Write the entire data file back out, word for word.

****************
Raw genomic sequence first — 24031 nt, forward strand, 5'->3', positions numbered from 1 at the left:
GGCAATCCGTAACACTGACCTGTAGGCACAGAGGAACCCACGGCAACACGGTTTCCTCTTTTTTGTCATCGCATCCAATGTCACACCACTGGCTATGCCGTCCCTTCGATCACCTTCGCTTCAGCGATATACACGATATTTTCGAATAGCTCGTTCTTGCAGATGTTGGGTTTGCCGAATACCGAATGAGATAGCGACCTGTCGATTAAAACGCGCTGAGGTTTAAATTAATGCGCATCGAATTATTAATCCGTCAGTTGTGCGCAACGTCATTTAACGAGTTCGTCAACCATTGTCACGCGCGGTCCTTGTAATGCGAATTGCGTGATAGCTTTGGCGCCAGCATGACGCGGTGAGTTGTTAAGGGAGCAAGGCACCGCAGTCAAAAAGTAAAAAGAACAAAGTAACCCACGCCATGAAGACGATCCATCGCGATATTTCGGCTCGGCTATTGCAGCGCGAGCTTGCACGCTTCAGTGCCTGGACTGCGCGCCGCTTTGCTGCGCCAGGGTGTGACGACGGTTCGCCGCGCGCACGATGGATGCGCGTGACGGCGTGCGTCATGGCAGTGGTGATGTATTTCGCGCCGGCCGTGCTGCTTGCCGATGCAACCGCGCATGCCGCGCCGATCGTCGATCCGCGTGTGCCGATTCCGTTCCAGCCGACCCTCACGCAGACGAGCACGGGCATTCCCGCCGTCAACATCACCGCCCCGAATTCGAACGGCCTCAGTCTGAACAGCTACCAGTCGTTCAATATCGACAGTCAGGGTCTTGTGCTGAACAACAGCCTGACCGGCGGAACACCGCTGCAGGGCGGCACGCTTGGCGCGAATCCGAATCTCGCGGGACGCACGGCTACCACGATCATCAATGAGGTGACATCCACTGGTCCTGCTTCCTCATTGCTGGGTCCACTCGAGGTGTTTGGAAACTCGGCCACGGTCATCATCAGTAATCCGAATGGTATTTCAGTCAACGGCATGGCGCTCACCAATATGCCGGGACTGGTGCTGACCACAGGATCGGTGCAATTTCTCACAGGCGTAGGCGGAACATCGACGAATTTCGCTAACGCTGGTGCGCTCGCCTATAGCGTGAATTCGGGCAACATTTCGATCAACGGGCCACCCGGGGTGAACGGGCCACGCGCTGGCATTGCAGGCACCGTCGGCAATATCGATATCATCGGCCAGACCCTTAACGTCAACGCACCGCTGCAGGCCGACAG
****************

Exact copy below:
Raw genomic sequence first — 24031 nt, forward strand, 5'->3', positions numbered from 1 at the left:
GGCAATCCGTAACACTGACCTGTAGGCACAGAGGAACCCACGGCAACACGGTTTCCTCTTTTTTGTCATCGCATCCAATGTCACACCACTGGCTATGCCGTCCCTTCGATCACCTTCGCTTCAGCGATATACACGATATTTTCGAATAGCTCGTTCTTGCAGATGTTGGGTTTGCCGAATACCGAATGAGATAGCGACCTGTCGATTAAAACGCGCTGAGGTTTAAATTAATGCGCATCGAATTATTAATCCGTCAGTTGTGCGCAACGTCATTTAACGAGTTCGTCAACCATTGTCACGCGCGGTCCTTGTAATGCGAATTGCGTGATAGCTTTGGCGCCAGCATGACGCGGTGAGTTGTTAAGGGAGCAAGGCACCGCAGTCAAAAAGTAAAAAGAACAAAGTAACCCACGCCATGAAGACGATCCATCGCGATATTTCGGCTCGGCTATTGCAGCGCGAGCTTGCACGCTTCAGTGCCTGGACTGCGCGCCGCTTTGCTGCGCCAGGGTGTGACGACGGTTCGCCGCGCGCACGATGGATGCGCGTGACGGCGTGCGTCATGGCAGTGGTGATGTATTTCGCGCCGGCCGTGCTGCTTGCCGATGCAACCGCGCATGCCGCGCCGATCGTCGATCCGCGTGTGCCGATTCCGTTCCAGCCGACCCTCACGCAGACGAGCACGGGCATTCCCGCCGTCAACATCACCGCCCCGAATTCGAACGGCCTCAGTCTGAACAGCTACCAGTCGTTCAATATCGACAGTCAGGGTCTTGTGCTGAACAACAGCCTGACCGGCGGAACACCGCTGCAGGGCGGCACGCTTGGCGCGAATCCGAATCTCGCGGGACGCACGGCTACCACGATCATCAATGAGGTGACATCCACTGGTCCTGCTTCCTCATTGCTGGGTCCACTCGAGGTGTTTGGAAACTCGGCCACGGTCATCATCAGTAATCCGAATGGTATTTCAGTCAACGGCATGGCGCTCACCAATATGCCGGGACTGGTGCTGACCACAGGATCGGTGCAATTTCTCACAGGCGTAGGCGGAACATCGACGAATTTCGCTAACGCTGGTGCGCTCGCCTATAGCGTGAATTCGGGCAACATTTCGATCAACGGGCCACCCGGGGTGAACGGGCCACGCGCTGGCATTGCAGGCACCGTCGGCAATATCGATATCATCGGCCAGACCCTTAACGTCAACGCACCGCTGCAGGCCGACAG